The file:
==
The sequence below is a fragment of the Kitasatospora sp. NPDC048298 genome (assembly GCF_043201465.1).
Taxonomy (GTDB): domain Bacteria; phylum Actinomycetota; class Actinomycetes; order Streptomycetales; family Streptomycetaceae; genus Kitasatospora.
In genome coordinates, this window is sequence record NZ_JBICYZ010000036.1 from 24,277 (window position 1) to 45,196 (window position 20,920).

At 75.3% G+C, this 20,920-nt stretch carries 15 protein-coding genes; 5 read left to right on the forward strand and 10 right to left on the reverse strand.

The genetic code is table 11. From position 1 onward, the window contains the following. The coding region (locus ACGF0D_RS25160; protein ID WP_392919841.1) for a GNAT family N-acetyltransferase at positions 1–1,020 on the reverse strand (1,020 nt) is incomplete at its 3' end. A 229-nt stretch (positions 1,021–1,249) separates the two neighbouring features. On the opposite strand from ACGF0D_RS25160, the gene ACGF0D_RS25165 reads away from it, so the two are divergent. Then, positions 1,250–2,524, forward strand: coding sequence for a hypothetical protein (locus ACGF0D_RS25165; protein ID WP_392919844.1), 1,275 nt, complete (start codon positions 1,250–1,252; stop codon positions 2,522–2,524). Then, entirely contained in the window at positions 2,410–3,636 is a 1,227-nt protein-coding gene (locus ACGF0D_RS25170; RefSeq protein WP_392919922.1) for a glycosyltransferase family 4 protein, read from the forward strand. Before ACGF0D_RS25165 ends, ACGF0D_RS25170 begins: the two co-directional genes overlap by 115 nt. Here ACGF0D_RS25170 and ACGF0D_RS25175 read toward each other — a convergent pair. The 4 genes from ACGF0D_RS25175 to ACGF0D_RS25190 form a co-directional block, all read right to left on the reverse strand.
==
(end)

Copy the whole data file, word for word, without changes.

The sequence below is a fragment of the Kitasatospora sp. NPDC048298 genome (assembly GCF_043201465.1).
Taxonomy (GTDB): domain Bacteria; phylum Actinomycetota; class Actinomycetes; order Streptomycetales; family Streptomycetaceae; genus Kitasatospora.
In genome coordinates, this window is sequence record NZ_JBICYZ010000036.1 from 24,277 (window position 1) to 45,196 (window position 20,920).

At 75.3% G+C, this 20,920-nt stretch carries 15 protein-coding genes; 5 read left to right on the forward strand and 10 right to left on the reverse strand.

The genetic code is table 11. From position 1 onward, the window contains the following. The coding region (locus ACGF0D_RS25160; protein ID WP_392919841.1) for a GNAT family N-acetyltransferase at positions 1–1,020 on the reverse strand (1,020 nt) is incomplete at its 3' end. A 229-nt stretch (positions 1,021–1,249) separates the two neighbouring features. On the opposite strand from ACGF0D_RS25160, the gene ACGF0D_RS25165 reads away from it, so the two are divergent. Then, positions 1,250–2,524, forward strand: coding sequence for a hypothetical protein (locus ACGF0D_RS25165; protein ID WP_392919844.1), 1,275 nt, complete (start codon positions 1,250–1,252; stop codon positions 2,522–2,524). Then, entirely contained in the window at positions 2,410–3,636 is a 1,227-nt protein-coding gene (locus ACGF0D_RS25170; RefSeq protein WP_392919922.1) for a glycosyltransferase family 4 protein, read from the forward strand. Before ACGF0D_RS25165 ends, ACGF0D_RS25170 begins: the two co-directional genes overlap by 115 nt. Here ACGF0D_RS25170 and ACGF0D_RS25175 read toward each other — a convergent pair. The 4 genes from ACGF0D_RS25175 to ACGF0D_RS25190 form a co-directional block, all read right to left on the reverse strand.